On Tuesday I was running a couple of workshops for parents in a local Primary School around developing children’s resilience. We were looking at how we can encourage children to have that essential ‘bounce back’ factor that enables some to try, try again whilst others give up at the first setback. At the end of one session a Mum took me aside to ask me how she can encourage greater independence in her 5 year old daughter and in the course of the conversation she mentioned that she still feeds her! I was quite taken aback.
There is no reason for this Mother feeding her daughter at 5 as the child has no identified physical or learning difficulties and yet she is still playing mummy bird to her offspring, whilst attending a workshop on resilience. It would seem to me fairly obvious that resilience and independence have some common ground and although not absolutely linked, there has to be some overlap in younger children. a five year old who expects everything to be done for them will hardly rely on themselves to get through when the going gets tough either physically or emotionally. in schools we have more and more children coming to adults to sort out the simplest of problems, relying on adults to fulfill their most simple requirements and expecting adults to provide for all their wants and needs. To some degree schools must accept they have created some of this dependence by constantly repeating and repeating the “if you have a problem go and tell an adult” message but parents too have to look at how much they encourage dependance in their children, because dependent children cause fewer outside problems and help parents feel needed.
schools maybe need to start telling children to try and sort out problems themselves first using certain techniques and expectations and then ask for adult help if their own attempts at justice fall down. likewise parents may need to encourage children to do things for themselves whenever possible and from as early an age as possible and to be prepared to come down heavily on the boundaries when they try to do more than is safe for them to do so.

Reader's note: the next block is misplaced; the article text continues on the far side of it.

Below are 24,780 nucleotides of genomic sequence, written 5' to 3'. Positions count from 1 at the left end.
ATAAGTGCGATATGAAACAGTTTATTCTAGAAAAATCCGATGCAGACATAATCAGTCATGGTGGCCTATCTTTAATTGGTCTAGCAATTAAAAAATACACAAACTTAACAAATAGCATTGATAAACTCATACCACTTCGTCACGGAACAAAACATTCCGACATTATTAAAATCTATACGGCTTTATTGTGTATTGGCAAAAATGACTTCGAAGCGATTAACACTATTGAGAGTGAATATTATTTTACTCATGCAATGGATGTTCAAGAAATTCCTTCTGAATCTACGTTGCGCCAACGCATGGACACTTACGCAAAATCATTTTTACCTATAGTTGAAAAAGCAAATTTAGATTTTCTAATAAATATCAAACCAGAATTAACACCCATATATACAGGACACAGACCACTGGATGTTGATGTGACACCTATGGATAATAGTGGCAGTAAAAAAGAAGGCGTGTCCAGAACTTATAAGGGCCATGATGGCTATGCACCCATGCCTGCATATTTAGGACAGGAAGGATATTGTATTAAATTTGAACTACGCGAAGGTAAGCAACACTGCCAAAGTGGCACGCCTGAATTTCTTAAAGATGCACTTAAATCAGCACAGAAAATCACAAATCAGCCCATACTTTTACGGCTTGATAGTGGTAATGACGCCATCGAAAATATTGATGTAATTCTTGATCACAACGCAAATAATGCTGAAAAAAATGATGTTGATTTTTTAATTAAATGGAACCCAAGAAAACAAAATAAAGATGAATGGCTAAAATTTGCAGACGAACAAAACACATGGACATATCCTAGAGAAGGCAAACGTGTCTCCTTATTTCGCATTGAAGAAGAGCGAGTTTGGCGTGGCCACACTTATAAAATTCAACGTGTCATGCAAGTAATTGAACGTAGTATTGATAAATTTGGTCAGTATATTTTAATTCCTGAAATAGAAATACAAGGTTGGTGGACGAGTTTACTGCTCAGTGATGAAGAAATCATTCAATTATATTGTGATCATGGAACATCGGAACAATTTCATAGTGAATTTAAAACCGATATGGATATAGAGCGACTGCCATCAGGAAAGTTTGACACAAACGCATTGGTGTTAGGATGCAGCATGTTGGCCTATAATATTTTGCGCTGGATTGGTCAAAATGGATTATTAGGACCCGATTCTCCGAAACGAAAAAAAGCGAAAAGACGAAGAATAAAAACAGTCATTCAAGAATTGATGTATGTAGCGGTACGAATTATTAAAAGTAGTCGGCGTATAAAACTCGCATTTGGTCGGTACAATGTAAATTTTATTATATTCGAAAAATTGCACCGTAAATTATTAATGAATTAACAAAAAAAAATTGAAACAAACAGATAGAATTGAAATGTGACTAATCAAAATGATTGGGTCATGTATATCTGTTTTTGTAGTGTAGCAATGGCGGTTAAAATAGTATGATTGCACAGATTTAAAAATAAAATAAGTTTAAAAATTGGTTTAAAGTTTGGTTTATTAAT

Independence is only a part of resiliencnof course and a good level of self worth and self belief are necessary too as is a sense of oneself within a caring community in which they play a role and can have positive impact. That of course starts with the family and class and moves out into a sense of wider community as they grow.
in our most recent book ‘It’s Not Fair’ my co-author Alison and I published a list of what we considered children should be able to do by which ages. it has proved extremely popular. Unfortunately as the book doesn’t cover 5 year olds it doesn’t include a list of appropriate skills and abilities so here is my list of what a five year old really should be able/ expected to do.
*Feed themselves using appropriate cutlery though some things
they may need help to cut
*Dress and undress themselves including buttons and zips –
though some, such as anorak zips can be a bit tricky
*Wash their hands after using a toilet
*Tidy away their own toys and belongings
*Clean their own teeth
*Hang up their coats and bags
*Pour milk or juice for themselves
*Make a sandwich or spread their own toast
*Wheel their own bike or scooter if they don’t want to ride it
*Carry their own bag /lunchbox
*Help to lay a table and clear away after a meal
*Wash up simple dishes (plates and cups etc rather than
saucepans or very dirty items)
*Dry up simple dishes
Do let me know other things to add the list!
LITTLE BOY AND LAPTOP
© Shae Cardenas | Dreamstime.com